Other American GIs were assaulted randomly throughout the night as well. The Red Cross Club was again under siege.
Official reports vary and the U.S. and the Australian governments heavily censored the event, but for two days in 1942 thousands of Australians and Americans were involved in massive street brawls that left hundreds injured, many severely, with at least one death.
“Overpaid, Oversexed, and Over Here”
Following Japanese attacks throughout the Pacific including the bombing of mainland Australia and a Japanese offensive against Port Moresby, the U.S. sent hundreds of thousands of troops to Australia.
General MacArthur, given overall command of Allied forces in the Pacific, soon set his headquarters in Brisbane, Australia. The city of roughly 330,000 people was then inundated with the arrival of 80,000 American soldiers and sailors.
During World War II, over a million U.S. servicemen would pass through Australia. Naturally, the “Yanks” were initially welcomed but soon a number of factors would lead to tensions and eventually incite a giant brawl on the streets of Brisbane and other locations throughout “Oz.”
One of the main points of conflict between the Americans and their Australian hosts and comrades was the disparity of pay. The typical U.S. enlisted man had a minimum salary of $50 a month—a fortune in comparison to their Australian counterparts that earned as little as 3 pounds a month.
Additionally, American soldiers had access to a wide variety of goods through the PX, canteens, and other venues. An American soldier could not only afford to buy items like wine, chocolate, ice cream, and silk stockings, but he could also get such luxuries through the military stores or in care packages from home.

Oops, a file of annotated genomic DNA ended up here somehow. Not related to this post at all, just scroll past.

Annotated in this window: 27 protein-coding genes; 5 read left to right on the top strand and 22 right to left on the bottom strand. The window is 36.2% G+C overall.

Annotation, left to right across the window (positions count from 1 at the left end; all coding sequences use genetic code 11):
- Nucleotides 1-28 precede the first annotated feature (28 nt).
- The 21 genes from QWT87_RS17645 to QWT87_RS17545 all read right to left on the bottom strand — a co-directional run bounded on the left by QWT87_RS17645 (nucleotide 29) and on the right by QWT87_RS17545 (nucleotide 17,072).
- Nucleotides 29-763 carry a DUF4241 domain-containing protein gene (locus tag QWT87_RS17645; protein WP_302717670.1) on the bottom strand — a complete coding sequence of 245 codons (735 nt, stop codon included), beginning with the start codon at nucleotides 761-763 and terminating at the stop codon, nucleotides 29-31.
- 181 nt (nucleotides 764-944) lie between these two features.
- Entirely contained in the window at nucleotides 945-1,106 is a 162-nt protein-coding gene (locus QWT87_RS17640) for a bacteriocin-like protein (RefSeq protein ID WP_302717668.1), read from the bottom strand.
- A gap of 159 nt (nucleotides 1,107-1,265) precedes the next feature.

This allowed American soldiers to woo the local Australian women with gifts and take them out for a night on the town, which certainly drew the ire of Australian soldiers and civilian men. Japanese propaganda pounced on the topic, decrying the poor fate of the Australian soldiers engaged in fighting to defend Port Moresby and other locations while American soldiers were back in Australia stealing their wives and girlfriends.
A local reporter in Brisbane took to the streets and counted the interactions between women and servicemen. In his account, 152 women were seen with 112 U.S. servicemen compared to 31 women with 60 Australian servicemen.
Adding to the mix was the apparent arrogance of General MacArthur, who was severely critical of Australian military leaders and even removed popular Australian General Sir Sydney Rowell from command despite Rowell’s success in halting the Japanese offensive against Port Moresby in September of 1942.
A Few Beers, an MP, and a Fuse
Several small incidents led up to the Battle of Brisbane on November 26-27 of 1942. The level of severity of these incidents is widely speculated on since many of the events were censored heavily by both governments, including censorship of the servicemen’s letters to their families back in the States.
Nightly fistfights occurred in Brisbane. Reports of shootings and deaths, and an incident between U.S. submariners, Shore Patrol, and a mob of Australians already had tensions high. The stabbing of Australians by a U.S. soldier was also rumored.